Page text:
Here were the carcasses of four tanks, charred by the jihadists of the Islamic State. Here, a police officer’s home that the jihadists had blown up. Here, a villa reduced to rubble by an airstrike. And another. And another.
In one neighborhood, he stood before a panorama of wreckage so vast that it was unclear where the original buildings had stood. He paused when asked how residents would return to their homes.
“Homes?” he said. “There are no homes.”
The retaking of Ramadi by Iraqi security forces last week has been hailed as a major blow to the Islamic State and as a vindication of the Obama administration’s strategy to fight the group by backing local ground forces with intensive airstrikes.
But the widespread destruction of Ramadi bears testament to the tremendous costs of dislodging a group that stitches itself into the urban fabric of communities it seizes by occupying homes, digging tunnels and laying extensive explosives.
The United States-led coalition that is bombing the Islamic State, also known as ISIS or ISIL, says that the air campaign is working and that the group has lost 30 percent of the territory it controlled in Iraq and Syria. Iraq’s prime minister, Haider al-Abadi, has vowed that 2016 will see the Islamic State “terminated in Iraq.”
Still, the question looms of what such a victory would leave behind. The coalition’s successes in Kobani, Syria, and Sinjar, Iraq, have also left communities in ruins, with few resources to rebuild. And defeating the Islamic State will require extracting it from the much larger cities of Raqqa, Syria, and Mosul, Iraq, as well as from many other towns and villages.
Iraqi officials said that their forces now held 80 percent of Ramadi, the capital of Sunni-dominated Anbar Province, and that fighting continued on the outskirts. During a visit on Wednesday to the city, about 70 miles west of Baghdad, the booms of artillery fire filled the air, followed by clouds of smoke rising on the horizon. Two Iraqi attack helicopters circled, and jets from the international coalition growled overhead.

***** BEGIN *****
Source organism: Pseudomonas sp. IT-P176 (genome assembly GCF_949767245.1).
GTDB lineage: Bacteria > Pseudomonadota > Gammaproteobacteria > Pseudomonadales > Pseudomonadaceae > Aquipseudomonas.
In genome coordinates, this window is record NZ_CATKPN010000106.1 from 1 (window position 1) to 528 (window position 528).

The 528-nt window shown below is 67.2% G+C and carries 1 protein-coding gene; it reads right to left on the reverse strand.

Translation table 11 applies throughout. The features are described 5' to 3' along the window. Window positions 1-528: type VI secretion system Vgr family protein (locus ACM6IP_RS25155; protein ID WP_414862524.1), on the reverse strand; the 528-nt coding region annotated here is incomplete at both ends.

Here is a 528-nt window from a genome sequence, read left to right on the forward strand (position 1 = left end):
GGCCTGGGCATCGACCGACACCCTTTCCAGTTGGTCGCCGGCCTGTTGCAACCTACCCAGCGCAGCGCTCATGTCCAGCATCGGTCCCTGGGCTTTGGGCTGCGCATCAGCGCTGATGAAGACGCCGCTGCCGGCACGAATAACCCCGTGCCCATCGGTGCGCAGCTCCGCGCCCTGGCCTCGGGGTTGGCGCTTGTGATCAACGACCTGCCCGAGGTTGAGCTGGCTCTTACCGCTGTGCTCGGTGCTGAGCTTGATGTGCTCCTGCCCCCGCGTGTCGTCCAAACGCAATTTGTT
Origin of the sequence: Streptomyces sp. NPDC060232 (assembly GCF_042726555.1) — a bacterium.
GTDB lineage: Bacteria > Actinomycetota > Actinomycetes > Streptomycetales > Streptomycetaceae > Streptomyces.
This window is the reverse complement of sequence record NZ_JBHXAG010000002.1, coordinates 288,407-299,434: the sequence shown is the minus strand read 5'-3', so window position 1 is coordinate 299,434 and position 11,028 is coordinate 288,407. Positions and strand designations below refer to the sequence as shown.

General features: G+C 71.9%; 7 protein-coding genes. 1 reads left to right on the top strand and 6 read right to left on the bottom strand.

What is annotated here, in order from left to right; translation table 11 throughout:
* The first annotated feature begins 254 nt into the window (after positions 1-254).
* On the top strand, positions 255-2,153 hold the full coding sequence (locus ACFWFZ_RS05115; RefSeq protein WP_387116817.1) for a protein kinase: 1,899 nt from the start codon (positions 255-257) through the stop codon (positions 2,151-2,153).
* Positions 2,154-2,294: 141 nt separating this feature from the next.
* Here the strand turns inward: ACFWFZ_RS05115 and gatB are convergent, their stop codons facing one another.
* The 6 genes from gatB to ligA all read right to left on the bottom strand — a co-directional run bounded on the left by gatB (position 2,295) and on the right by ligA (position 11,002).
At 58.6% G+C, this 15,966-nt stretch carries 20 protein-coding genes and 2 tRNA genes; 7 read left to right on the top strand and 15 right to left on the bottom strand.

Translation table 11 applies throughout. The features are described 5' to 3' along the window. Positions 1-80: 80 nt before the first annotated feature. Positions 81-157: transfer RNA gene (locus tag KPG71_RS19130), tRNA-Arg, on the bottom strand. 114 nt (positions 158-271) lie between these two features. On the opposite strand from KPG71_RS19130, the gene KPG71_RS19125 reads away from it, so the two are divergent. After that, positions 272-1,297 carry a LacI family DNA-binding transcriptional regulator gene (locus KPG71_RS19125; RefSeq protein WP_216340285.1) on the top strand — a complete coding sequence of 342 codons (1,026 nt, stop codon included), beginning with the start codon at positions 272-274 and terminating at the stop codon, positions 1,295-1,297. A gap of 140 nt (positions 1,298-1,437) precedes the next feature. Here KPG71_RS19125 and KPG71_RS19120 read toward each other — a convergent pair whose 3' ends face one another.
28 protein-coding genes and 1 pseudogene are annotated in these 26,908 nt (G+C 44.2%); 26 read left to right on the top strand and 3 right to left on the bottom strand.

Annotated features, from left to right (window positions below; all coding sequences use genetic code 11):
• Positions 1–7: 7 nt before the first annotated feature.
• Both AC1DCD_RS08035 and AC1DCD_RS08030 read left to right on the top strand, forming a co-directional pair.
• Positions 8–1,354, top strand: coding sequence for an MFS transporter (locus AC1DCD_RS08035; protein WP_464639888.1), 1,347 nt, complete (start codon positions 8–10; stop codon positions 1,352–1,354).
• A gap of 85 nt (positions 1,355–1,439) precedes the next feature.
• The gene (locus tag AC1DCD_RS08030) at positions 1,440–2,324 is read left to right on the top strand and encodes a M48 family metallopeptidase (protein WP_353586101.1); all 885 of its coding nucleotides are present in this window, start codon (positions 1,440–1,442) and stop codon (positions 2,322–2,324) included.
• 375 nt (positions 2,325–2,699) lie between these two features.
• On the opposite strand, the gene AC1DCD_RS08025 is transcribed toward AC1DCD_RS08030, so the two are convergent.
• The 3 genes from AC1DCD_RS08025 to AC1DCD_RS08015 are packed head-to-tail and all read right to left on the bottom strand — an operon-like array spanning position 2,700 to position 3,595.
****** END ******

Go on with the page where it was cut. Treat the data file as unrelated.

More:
Before the offensive, there were questions about what part of Iraq’s security apparatus should lead the fighting. The Iraqi Army, which lost the city to the Islamic State in May, is still lightly regarded. Shiite militias, which have proved effective in battles against the jihadists, are generally unwelcome in Sunni areas and have been accused by human rights groups of carrying out revenge attacks.
In the end, it appears that heavy coalition airstrikes opened the way for the Iraqi Counter Terrorism Service, generally considered the country’s most professional and capable security force. Formed by the United States about a decade ago, and still receiving training and support from the American military, it operates exclusively under Mr. Abadi’s office.
The Iraqi Army had little presence, limited to staffing artillery posts and running checkpoints outside the city, some of which provocatively flew the flags of Shiite martyrs.
Nor was there much sign of the thousands of Sunni fighters recently trained by the United States to join the fight against the Islamic State. Iraqi and coalition officials said they were not considered combat troops, but were used to hold areas seized by other forces.
The scars of war in Ramadi were visible just about everywhere.
Many streets had been erased or remained covered in rubble or blocked by trenches used in the fighting. To reach their command center in the city’s southwest, Iraqi forces took a meandering, bumpy dirt track through neighborhoods full of collapsed homes, shrapnel-ridden shop fronts and swimming-pool-size craters left by airstrikes. One was full of green water, apparently from a damaged sewage line.
Entire areas are considered no-go zones because they have yet to be searched for booby traps left by the jihadists.
Few civilians remain from a population that once numbered around 400,000, and the city lacks electricity and running water, meaning that supplies must be trucked in, leading to traffic snags between armored vehicles and water and fuel tankers.